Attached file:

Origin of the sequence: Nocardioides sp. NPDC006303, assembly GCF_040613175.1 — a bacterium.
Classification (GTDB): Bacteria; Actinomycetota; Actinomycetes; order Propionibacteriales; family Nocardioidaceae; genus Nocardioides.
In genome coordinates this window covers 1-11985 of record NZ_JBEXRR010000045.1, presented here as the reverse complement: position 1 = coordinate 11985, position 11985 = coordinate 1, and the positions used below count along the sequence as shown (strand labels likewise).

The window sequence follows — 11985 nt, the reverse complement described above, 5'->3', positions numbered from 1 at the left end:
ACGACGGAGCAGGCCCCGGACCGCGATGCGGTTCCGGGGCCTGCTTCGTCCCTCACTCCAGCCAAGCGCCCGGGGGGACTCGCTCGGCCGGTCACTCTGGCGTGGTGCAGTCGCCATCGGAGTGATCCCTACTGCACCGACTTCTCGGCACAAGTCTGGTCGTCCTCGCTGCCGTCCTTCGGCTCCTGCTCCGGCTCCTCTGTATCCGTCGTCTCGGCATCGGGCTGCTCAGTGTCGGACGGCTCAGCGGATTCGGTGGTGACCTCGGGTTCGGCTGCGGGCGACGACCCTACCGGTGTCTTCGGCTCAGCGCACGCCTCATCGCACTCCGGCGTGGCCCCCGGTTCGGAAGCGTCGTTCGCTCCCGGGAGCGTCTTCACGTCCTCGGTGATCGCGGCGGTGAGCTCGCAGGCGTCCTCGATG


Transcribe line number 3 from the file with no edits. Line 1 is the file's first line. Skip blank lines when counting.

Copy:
In genome coordinates this window covers 1-11985 of record NZ_JBEXRR010000045.1, presented here as the reverse complement: position 1 = coordinate 11985, position 11985 = coordinate 1, and the positions used below count along the sequence as shown (strand labels likewise).